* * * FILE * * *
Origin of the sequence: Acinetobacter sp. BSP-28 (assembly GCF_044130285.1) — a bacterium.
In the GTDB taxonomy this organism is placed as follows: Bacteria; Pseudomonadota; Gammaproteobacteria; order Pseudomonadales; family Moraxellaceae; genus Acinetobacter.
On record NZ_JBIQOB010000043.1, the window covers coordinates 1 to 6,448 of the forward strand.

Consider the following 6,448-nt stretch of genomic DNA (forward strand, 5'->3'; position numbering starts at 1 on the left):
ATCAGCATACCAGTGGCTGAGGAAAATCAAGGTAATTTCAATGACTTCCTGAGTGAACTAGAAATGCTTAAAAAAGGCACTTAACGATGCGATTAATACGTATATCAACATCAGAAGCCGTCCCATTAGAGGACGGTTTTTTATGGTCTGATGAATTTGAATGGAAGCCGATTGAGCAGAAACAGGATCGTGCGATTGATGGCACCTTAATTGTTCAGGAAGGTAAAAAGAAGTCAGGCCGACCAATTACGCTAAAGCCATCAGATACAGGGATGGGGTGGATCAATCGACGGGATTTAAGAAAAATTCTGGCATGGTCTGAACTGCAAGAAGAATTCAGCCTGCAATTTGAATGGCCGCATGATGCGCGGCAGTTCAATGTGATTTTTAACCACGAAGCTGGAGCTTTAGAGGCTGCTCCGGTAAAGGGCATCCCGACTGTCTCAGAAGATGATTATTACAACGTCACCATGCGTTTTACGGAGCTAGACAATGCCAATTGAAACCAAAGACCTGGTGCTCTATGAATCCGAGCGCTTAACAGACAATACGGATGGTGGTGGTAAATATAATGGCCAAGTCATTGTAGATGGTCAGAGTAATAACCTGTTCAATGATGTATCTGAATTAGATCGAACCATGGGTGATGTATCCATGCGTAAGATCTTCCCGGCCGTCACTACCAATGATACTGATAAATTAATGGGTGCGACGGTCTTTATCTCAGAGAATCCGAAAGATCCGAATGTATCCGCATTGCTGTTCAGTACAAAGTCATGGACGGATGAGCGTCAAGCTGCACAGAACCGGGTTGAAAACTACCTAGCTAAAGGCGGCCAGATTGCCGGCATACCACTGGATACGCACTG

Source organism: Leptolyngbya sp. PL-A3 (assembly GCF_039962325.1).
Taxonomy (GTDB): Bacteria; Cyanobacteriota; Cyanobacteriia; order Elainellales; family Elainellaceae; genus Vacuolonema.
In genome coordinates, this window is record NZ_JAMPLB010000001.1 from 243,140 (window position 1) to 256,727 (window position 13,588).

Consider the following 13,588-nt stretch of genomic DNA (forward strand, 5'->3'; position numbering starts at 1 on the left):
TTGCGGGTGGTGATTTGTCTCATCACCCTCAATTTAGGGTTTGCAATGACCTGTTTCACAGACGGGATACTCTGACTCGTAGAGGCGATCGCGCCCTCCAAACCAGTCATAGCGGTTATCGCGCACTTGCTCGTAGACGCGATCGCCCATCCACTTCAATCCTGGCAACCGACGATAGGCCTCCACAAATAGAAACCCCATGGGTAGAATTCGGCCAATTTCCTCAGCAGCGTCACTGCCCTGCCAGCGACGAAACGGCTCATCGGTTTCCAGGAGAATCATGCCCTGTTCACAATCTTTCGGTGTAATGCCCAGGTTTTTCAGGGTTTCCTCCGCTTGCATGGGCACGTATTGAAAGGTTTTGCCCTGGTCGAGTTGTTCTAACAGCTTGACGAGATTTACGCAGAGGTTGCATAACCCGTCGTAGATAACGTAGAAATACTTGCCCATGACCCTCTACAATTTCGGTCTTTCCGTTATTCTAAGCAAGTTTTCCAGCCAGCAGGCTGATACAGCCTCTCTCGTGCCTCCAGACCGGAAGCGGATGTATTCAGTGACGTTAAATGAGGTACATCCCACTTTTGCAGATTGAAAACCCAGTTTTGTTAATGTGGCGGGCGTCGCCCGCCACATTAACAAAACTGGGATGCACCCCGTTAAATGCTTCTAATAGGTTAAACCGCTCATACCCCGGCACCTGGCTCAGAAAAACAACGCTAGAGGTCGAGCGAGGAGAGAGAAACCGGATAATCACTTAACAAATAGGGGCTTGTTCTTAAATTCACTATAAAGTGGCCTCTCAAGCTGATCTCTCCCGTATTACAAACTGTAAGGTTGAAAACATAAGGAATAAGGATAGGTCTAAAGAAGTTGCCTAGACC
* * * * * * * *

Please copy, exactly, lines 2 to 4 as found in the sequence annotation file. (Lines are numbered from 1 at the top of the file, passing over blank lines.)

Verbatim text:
In the GTDB taxonomy this organism is placed as follows: Bacteria; Pseudomonadota; Gammaproteobacteria; order Pseudomonadales; family Moraxellaceae; genus Acinetobacter.
On record NZ_JBIQOB010000043.1, the window covers coordinates 1 to 6,448 of the forward strand.

Consider the following 6,448-nt stretch of genomic DNA (forward strand, 5'->3'; position numbering starts at 1 on the left):